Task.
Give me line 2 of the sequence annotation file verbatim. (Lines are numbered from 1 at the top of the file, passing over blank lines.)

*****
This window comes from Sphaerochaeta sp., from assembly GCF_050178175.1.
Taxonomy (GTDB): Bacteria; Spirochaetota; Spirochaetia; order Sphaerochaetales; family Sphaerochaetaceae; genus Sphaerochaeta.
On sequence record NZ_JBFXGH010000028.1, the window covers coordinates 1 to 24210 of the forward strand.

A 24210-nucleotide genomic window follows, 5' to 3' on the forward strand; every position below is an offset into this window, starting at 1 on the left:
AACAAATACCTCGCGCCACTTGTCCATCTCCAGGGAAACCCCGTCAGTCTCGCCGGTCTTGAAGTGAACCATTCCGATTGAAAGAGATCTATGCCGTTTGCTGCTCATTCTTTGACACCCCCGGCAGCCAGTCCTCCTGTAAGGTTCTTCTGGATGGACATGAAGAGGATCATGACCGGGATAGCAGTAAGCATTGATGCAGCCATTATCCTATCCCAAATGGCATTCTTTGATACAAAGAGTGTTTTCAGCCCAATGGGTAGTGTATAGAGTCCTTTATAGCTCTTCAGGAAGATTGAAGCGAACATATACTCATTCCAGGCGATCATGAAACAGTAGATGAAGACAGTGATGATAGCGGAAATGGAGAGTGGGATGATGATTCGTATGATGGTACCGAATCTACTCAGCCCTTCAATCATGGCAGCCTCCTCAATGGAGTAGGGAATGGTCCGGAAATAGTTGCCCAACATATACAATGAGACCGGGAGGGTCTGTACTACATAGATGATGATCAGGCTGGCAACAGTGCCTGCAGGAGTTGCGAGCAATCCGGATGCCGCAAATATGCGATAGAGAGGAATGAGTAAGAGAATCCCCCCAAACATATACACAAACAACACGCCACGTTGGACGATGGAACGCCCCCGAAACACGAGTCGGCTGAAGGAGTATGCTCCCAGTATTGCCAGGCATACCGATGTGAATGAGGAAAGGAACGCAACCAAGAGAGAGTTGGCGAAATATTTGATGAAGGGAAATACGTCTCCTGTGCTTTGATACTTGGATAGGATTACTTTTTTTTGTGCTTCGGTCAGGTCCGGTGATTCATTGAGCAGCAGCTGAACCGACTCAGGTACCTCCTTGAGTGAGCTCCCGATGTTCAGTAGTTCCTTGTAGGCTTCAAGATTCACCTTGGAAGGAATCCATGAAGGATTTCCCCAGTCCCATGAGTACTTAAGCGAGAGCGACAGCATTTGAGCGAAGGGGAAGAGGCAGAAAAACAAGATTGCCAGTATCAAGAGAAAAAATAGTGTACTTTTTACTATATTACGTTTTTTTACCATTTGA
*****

Taxonomy (GTDB): Bacteria; Spirochaetota; Spirochaetia; order Sphaerochaetales; family Sphaerochaetaceae; genus Sphaerochaeta.